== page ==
Quote from: Goldman Sachs
“[Gilead]’s rapid rise and fall of its hepatitis C franchise highlights one of the dynamics of an effective drug that permanently cures a disease, resulting in a gradual exhaustion of the prevalent pool of patients,” the analysts wrote. The report noted that diseases such as common cancers—where the “incident pool remains stable”—are less risky for business.


They are chipping away little by little at pretty much all the protections that seperate consumers from corporate sharks. Expect another bill that raises the exemption level in the relatively near future.


Today, the House voted to approve the Volcker Rule Regulation Harmonization Act, an innocuous name for a not-so-innocuous bill. The bill would weaken the Volcker Rule, which prohibits banks from making speculative investments with regular people’s money (with exceptions), by exempting banks with less than $10 billion in assets. And, for reasons beyond imagination, 78 Democrats voted for it.

In January, 11 Senate Democrats joined Republicans to cosponsor a bill to raise the threshold for extra regulatory scrutiny for banks from $50 billion to $250 billion, which would have left fewer than 10 banks in the US subject to such scrutiny. That bill included provisions similar to today’s bill, exempting banks with under $10 billion in assets from the Volcker Rule. ............

Debate / Record 21 States See Decline in Well-Being in 2017
« on: April 14, 2018, 10:16:44 PM »
Making America Great Again!!!!!!!!


- For the first time, zero states saw statistically significant improvement from prior year
- South Dakota and Vermont top nation for the first time, followed by Hawaii
- West Virginia has lowest well-being, followed by Louisiana

WASHINGTON, D.C. -- Nearly half of U.S. states saw their well-being scores decline by a statistically significant margin in 2017, according to the Gallup-Sharecare Well-Being Index. And, for the first time in nine years of tracking changes in state well-being, no state saw statistically significant improvement from the year before.


Nestle pays only $200 a year.

10 APR 2018

Last week, the state of Michigan approved a permit that would allow Nestle to significantly increase the volume of fresh water it currently pumps with no extra cost.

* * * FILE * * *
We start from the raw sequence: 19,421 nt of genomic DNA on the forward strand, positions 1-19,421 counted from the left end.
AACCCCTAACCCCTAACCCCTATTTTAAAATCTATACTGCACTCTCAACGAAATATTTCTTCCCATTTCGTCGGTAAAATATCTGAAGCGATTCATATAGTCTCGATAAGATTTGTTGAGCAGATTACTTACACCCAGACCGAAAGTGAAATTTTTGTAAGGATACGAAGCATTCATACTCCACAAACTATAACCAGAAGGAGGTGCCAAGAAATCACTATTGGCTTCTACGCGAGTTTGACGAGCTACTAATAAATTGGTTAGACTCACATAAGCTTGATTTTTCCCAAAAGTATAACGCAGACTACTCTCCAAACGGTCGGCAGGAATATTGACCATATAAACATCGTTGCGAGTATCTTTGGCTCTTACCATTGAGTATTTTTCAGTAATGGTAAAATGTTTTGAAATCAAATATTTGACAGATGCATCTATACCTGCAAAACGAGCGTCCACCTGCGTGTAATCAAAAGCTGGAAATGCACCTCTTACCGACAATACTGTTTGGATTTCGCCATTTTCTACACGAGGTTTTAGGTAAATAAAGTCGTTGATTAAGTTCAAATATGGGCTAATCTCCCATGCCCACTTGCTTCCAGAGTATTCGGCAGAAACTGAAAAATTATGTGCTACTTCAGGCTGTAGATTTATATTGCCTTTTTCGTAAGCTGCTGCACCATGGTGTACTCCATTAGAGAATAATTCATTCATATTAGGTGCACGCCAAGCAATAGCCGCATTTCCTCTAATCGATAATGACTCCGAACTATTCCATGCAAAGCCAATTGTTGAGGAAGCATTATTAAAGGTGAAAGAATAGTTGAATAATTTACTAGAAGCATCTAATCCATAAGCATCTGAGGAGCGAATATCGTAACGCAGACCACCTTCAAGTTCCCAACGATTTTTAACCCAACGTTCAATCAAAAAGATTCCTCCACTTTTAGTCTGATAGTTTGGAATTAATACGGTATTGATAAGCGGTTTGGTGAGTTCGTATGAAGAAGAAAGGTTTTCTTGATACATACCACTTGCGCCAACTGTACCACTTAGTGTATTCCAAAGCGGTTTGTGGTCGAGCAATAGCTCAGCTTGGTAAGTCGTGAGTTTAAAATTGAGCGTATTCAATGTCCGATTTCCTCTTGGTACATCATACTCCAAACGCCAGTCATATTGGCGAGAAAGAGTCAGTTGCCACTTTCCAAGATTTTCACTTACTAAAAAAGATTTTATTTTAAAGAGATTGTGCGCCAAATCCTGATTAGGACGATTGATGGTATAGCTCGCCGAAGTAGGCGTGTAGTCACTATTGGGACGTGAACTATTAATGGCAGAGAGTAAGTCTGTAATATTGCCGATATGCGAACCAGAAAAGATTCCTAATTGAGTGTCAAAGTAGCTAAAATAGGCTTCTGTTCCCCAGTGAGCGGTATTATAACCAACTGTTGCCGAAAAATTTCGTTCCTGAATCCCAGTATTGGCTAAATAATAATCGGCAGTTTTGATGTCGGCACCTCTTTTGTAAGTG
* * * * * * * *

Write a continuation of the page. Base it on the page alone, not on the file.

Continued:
Four days later and 100 miles away, residents of Flint, Michigan were told they would no longer be receiving free bottled water from the government.

Naturally, many Flint residents were left wondering: why does a food and beverage giant get to bottle water for next to nothing, while residents are forced to pay for their right to lead-free water?

"We the citizens of Flint are unable to get water, but you can give Nestle water for free and force us to buy that back at a premium," said Flint resident, Anthony Paciorek.

"That ain't right."

While state officials have declared Flint tap water safe to drink, there are still thousands of lead pipes that remain in the city.

In fact, according to The Washington Post, more than 12,000 homes in Flint still have lead pipes that need replacing.

As a result, many residents remain worried by the quality of water in their homes, and they continue to rely on bottled water for their everyday needs.

Nevertheless, the governor of Michigan, Rick Snyder, announced on Friday that city residents would no longer receive free bottled water from the state.

Instead, residents will have to pay some of the steepest tap water prices in the country: around $200 per month for water they aren't even sure is safe to drink.

To put all of this into perspective, Nestle pays around $200 per year to pump almost 100,000 times the amount of water that the average Michigan resident uses.

And now, the company has been given the go ahead to pump nearly double that amount – with no additional cost, of course.

Even though over 80,000 people – including 9 Tribal Governments - have publicly protested Nestle's permit request, Michigan's Department of Environmental Quality (MDEQ) said it could not base its decision on public opinion.

But that didn't stop residents and politicans from trying.

"... there needs to be a balance between the economic benefit of Nestlé and the responsibility of the MDEQ to protect Michigan's environment and natural resources," said Michigan state representative, Tim Sneller, in a recent opinion article.

"What's more, Nestle Waters' request comes at a time when Flint residents are being told their pipes will not be replaced entirely until 2020," he added.

"This means they will have to continue relying on bottled water for the next three years and likely even longer."

In light of the permit approval, residents of Flint have announced plans to boycott Nestle's products.

A loon in Idaho government apparently doesn't think it is a terrible idea


Idaho GOP candidate supports death penalty to stop abortions

Boise, Idaho • A Republican lieutenant governor candidate on Tuesday softened his stance that women who get an abortion should be punished if it is ever criminalized in Idaho, a day after saying the punishment should include the death penalty.